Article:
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April 04, 1969 - Image 1

Resource type:
The Detroit Jewish News, 1969-04-04

Disclaimer: Computer generated plain text may have errors. Read more about this.

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Lessons for

On the festival of Passover, we are able draw upon many sources for sacred
commands to all men to be compassionate. From talmudic lore we quote these two:
In the night when Israel crossed the Red Sea, the angels desired to sing a
song before God, but the Holy One, Blessed be He, forbade it. He said to them: "The
Egyptian legions are in distress, and you would sing a song in My presence."
Deut. Rabbah, 2:14
A man must share the troubles of his community, even as Moses did. He who
Taanit, Ha
shares in its troubles is worthy to see its consolation.

Page 2

in Our Society


rations to Detroit Jewry for in-
creased generosity in the current

Allied Jewish Campaign.


Christian Concern
For Israel as
'Sanctified Land'

Page 4

May these lessons serve as inspi-


ISAI I-11G.d=1/4

C:01 -7

A Weekly Review

of Jewish Events

A Happy


To Jewish



Michigan's Only English-Jewish Newspaper — Incorporating The Detroit Jewish Chronicle

No. 3


17100 W. 7 Mile Rd.—VE 8-9364—Detroit 48235, April 4, 1969

$7.00 Per Year; This Issue 20c

Jerusalem's Unification Gains OK;
Crucial Period Amidst 4-Power Talks

Allied Campaign Goes Into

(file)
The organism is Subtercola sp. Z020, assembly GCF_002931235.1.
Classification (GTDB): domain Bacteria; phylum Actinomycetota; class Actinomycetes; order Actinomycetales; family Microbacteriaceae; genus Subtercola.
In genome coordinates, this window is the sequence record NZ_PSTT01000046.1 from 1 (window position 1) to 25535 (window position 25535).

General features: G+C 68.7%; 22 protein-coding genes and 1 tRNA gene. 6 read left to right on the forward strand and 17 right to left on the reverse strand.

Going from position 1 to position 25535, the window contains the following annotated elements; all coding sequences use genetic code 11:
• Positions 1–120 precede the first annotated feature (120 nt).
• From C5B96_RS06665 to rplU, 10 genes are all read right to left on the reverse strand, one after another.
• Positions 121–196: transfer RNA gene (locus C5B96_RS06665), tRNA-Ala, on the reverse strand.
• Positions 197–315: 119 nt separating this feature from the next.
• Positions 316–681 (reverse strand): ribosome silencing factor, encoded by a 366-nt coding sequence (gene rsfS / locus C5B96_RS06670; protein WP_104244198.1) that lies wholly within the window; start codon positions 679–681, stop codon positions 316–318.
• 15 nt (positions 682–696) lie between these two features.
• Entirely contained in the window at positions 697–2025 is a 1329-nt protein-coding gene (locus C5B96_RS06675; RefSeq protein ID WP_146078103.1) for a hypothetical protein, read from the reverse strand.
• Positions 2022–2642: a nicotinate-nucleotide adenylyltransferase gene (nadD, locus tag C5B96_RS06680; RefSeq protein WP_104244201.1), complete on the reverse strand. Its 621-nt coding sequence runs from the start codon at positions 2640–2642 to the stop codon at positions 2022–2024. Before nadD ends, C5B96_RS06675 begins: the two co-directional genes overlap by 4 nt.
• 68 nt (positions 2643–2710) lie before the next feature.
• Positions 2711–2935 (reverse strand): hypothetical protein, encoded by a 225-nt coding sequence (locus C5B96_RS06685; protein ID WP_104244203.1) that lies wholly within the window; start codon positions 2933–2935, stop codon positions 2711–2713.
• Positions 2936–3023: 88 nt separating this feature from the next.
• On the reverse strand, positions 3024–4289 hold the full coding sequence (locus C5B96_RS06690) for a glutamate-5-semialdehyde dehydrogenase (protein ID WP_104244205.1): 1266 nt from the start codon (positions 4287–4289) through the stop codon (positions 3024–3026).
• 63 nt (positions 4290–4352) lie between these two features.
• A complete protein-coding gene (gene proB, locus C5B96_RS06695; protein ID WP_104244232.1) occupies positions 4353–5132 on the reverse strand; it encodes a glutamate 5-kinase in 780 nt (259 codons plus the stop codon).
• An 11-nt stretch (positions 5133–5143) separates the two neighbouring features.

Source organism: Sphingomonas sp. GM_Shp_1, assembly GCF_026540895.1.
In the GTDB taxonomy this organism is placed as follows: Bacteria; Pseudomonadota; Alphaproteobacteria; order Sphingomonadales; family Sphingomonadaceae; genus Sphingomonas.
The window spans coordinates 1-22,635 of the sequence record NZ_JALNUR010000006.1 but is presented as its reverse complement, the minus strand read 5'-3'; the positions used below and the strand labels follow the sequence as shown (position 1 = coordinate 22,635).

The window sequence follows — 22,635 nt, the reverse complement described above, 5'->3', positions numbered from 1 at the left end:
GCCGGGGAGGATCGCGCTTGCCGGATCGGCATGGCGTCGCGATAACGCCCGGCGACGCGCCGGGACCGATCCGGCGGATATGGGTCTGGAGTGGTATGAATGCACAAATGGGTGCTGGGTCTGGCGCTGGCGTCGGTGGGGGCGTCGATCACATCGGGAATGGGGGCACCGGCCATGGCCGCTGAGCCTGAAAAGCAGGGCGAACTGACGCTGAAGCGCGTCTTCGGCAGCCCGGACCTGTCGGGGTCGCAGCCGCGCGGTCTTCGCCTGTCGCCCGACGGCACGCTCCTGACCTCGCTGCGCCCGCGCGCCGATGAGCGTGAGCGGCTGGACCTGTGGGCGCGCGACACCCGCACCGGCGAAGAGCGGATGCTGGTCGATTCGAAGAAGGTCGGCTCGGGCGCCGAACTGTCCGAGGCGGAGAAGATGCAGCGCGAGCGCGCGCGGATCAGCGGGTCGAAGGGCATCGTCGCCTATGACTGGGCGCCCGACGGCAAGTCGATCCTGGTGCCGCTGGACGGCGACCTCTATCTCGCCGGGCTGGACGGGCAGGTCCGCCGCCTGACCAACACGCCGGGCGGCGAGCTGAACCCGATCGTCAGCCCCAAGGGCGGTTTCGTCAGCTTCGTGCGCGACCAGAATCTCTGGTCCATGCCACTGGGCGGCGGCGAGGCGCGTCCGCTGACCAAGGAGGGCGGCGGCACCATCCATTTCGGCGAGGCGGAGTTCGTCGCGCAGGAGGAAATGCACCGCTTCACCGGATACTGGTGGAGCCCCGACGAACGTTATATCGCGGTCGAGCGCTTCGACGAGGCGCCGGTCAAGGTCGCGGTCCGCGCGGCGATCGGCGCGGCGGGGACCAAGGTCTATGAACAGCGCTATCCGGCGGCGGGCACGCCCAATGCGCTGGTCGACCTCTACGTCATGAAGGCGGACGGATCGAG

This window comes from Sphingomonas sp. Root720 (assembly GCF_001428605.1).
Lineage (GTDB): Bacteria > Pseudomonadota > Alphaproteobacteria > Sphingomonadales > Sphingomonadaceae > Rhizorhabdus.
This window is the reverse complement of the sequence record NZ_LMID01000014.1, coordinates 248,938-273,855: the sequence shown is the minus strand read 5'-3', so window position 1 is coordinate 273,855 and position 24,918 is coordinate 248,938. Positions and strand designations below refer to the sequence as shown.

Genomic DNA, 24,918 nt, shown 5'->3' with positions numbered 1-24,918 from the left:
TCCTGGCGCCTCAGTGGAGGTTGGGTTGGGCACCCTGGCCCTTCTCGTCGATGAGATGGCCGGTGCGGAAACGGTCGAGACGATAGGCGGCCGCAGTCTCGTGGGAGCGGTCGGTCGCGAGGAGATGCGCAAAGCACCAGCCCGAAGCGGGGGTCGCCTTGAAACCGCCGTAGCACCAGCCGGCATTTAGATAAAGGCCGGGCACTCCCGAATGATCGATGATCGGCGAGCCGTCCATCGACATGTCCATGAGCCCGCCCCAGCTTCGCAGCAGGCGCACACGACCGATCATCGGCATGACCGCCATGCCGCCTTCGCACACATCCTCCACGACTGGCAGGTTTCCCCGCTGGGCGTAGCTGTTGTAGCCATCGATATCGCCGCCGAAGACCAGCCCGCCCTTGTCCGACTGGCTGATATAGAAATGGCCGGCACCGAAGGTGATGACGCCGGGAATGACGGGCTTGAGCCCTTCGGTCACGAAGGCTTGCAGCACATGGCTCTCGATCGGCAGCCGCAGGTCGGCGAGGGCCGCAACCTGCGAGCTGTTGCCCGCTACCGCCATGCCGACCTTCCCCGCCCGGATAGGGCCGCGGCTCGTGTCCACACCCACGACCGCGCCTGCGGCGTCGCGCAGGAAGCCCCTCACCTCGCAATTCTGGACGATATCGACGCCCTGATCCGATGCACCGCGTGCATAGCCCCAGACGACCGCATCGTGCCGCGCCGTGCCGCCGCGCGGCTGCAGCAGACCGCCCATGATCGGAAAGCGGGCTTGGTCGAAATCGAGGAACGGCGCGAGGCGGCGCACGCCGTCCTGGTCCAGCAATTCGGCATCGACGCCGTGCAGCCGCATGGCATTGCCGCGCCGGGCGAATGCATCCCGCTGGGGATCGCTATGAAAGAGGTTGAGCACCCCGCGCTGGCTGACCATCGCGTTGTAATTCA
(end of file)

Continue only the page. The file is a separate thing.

Higher Gear for New Goals;
Workers to Rally April 13

Following the opening last week of the 1969 Allied Jew-
ish Campaign-Israel Emergency Fund and its history-making
announcement of pre-campaign generosity, volunteer workers
have begun a concerted effort to set a new mark for the com-
pleted drive for the Victory Dinner on May 7.
Maxwell Jospey, campaign chairman, said that division
leaders were redoubling efforts to secure pledges from people
whom they had not yet reached and urge those who have
delayed making their commitments to do so now.
The first report rally for workers will be held 10:15 a.m.
April 13, at the Jewish Center. Paul Broder, chairman of the
trades and profesions divisions, has announced.
Edward Klein, one of the three authors of "If Israel Lost
the War" a current best seller which outlines the nightmare
of a defeated Israel, will speak to the workers. Klein is a
writer on the staff of Newsweek and did considerable research
for the background of the novel.
Invitations to the report rally have already been mailed
to solicitors, and returns indicate an enthusiastic response and
a desire on the part of workers to push the 1969 campaign
totals far above the 39,650,000 of the 1968 campaign, Broder
Reports will come from the mercantile division headed by
(Continued on Page 9)

An informal United States proposal for a solution that is to include approval of unification
of Jerusalem under Israeli rule became known this week, as the Big Four powers were pre-
paring for discussions to assist in assuring peace in the Middle East.
Amidst such discussions Israel reaffirmed its opposition to any attempt to impose peace
on the area, and the Israel cabinet declared that only direct talks between Israel and her Arab
neighbors can lead in any way towards an end to the conflict and the creation of an atmosphere
of peace.
The Israel government rejected outright a United States proposal for a Middle East